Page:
The Kyoto Priest Spreading Buddhism through Electronic Music

Kouei Nishimura, head priest of Otagi Nenbutsuji temple in Kyoto, takes his listeners on a journey into inner peace

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It’s early afternoon on one of those enjoyable early April days that feels more like mid-May, and something remarkable is happening in a remote corner of Kyoto.

Otagi Nenbutsuji temple, located on the northern outskirts of Arashiyama, is known mainly for its collection of 1,200 stone statues of rakan – the followers of Buddha. The mossy figures conjure up an undeniably Ghibli-like atmosphere that borders on magical, but the statues aren’t the main attraction on this special day. Today is the Buddha’s birthday, and a small group of locals has gathered to witness an inspiring collision of music and faith.

The Priest’s Performance

In the calming darkness of the temple’s 14th-century wooden hall, the audience settles onto worn tatami mats. After an initial recitation of Buddhist prayers, a diminutive priest in an orange robe pivots from the traditional altar of candles and incense to a modern one of black and white keys.

Choruses of violins, angelic choirs and loops of spacey magic flow from Korg keyboards. The music carries the imagery of mandalas, the complex art pieces that provide symbolic mappings of Buddhist cosmology. The priest closes his eyes and plays from memory, from his heart directly into ours. Bereft of repeating melody, the meandering composition is nonetheless structured to take us on a journey into the complexities of ourselves. How to interpret the intricate message is up to listeners, with the music serving as a mirror that we can gaze into if we so choose.

Kyoto Buddhist head priest

The man behind the keyboard is Kouei Nishimura, the head priest of Otagi Nenbutsuji. His father, former head priest and renowned sculptor Kocho Nishimura, led the project to carve the 1,200 rakan that put this temple on the map in the 1980s. Kouei continued his family’s dedication to finding ways to express Buddhism through art, choosing to explore music as the channel between Buddha and his listeners.

Kyoto Buddhist head priest

Truly One of a Kind

This is a rare chance to enjoy an electronic concert in a traditional Buddhist setting. According to Nishimura, nowhere else in Japan is this sort of event held. Today’s concert consists of tracks from his 2019 album Rainbow Rose. Through the music, the essence of the spiritual message stored in the mandalas is transferred to the listener. This is not the usual way of transmitting Buddhist teachings, but after a staggering collection of 42 albums spanning decades, the self-taught musician has perfected a special way of inviting listeners to look inside and find themselves simply through music. It’s a remarkably effective way of pushing the envelope in a conservative school of Buddhism that generally discourages new methods and rituals.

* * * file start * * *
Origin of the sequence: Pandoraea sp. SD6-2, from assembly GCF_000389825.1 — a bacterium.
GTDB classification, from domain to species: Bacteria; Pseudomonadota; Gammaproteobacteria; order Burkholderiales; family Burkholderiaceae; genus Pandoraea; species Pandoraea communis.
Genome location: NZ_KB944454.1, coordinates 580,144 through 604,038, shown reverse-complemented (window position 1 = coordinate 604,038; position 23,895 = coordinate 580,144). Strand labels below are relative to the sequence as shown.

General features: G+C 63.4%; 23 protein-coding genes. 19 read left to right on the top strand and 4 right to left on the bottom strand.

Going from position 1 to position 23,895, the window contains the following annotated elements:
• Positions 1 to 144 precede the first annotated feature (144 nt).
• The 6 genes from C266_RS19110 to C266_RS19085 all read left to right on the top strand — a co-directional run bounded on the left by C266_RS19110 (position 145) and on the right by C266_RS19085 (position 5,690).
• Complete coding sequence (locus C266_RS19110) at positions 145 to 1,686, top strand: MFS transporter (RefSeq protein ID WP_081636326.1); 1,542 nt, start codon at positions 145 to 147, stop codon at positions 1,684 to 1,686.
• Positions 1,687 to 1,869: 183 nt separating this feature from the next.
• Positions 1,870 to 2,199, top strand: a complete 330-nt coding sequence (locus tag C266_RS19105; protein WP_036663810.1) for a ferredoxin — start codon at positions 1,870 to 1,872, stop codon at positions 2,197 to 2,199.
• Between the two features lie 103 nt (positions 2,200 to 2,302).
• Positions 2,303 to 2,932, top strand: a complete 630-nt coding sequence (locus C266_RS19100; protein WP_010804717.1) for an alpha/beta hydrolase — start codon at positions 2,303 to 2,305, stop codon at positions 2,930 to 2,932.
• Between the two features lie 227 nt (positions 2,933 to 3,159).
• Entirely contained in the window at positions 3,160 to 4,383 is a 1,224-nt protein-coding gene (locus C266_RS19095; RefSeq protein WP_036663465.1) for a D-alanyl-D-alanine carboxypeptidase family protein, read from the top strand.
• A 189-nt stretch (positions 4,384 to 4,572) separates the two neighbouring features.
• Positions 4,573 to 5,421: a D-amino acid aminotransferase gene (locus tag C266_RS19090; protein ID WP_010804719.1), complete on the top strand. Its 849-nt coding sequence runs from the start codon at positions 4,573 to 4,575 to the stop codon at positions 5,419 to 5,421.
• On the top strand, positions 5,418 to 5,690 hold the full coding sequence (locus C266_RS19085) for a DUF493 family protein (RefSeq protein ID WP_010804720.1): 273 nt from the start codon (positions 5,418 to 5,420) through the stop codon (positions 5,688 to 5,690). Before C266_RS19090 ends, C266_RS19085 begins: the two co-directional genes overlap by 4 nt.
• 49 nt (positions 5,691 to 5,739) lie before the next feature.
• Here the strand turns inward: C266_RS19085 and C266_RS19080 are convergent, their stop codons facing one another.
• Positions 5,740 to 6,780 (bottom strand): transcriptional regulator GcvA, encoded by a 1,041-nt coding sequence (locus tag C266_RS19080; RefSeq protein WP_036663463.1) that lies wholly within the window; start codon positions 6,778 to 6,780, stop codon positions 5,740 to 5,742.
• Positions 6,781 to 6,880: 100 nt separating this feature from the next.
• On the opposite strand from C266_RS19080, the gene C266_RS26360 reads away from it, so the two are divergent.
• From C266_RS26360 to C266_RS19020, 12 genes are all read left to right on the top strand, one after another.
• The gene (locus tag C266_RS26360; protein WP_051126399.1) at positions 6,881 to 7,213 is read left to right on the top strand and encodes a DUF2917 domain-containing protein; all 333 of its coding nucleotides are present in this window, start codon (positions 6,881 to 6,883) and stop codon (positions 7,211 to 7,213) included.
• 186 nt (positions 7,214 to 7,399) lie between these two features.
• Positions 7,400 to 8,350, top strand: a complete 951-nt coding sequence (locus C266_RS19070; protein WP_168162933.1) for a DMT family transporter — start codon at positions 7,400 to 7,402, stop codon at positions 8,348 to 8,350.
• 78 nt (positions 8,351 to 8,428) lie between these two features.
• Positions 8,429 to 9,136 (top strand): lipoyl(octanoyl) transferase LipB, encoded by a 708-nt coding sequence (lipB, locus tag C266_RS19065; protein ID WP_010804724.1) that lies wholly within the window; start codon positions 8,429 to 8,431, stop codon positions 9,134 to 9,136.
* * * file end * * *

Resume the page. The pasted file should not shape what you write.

“It’s all around us, like air that we don’t notice until we realize that we are breathing it”

“Temples used to be about art,” Nishimura says. “That was their medium for transmitting a message.” His message is one of peace and understanding delivered through fascinating electronic music using a blend of new age synth sounds and classical harmonies to create vivid soundscapes. For him, the music is a parallel to his father’s religious sculptures, with his compositions often based on Buddhist imagery. Just like how his father brought stirring images from wood, Kouei’s music calls forth a primordial force that was lying in wait for the artist to channel it. “The music is a message,” he explains. “It’s all around us, like air that we don’t notice until we realize that we are breathing it.”

Voyager cover album

‘Become the Voyager’

The profound sounds that Nishimura creates are designed as meditation accompaniment or simply for a quiet moment at home. His new album Voyager explores what it means to travel into the unknown. Structured as a journey through our solar system, it follows Nishimura’s idea that we can perhaps reach other dimensions if we are able to focus ourselves to the task. He urges listeners to “become the voyager” by putting on the album and meditating. “Fly into space, into other levels of existence. Don’t worry about coming back right away.” With the current state of the world, a journey into inner peace could be exactly what we need.

As he reflects on his body of work, Nishimura casually wonders if the complex meanings in his music are being understood by his listeners. Judging from the smiles on the faces of his audience and the steady growth of his fanbase, it seems that his message is getting through loud and clear.


Otagi Nenbutsuji remains open for visitors during the new coronavirus pandemic. A selection of Kouei Nishimura’s work, including his latest album in its entirety, is available to enjoy on his YouTube channel.

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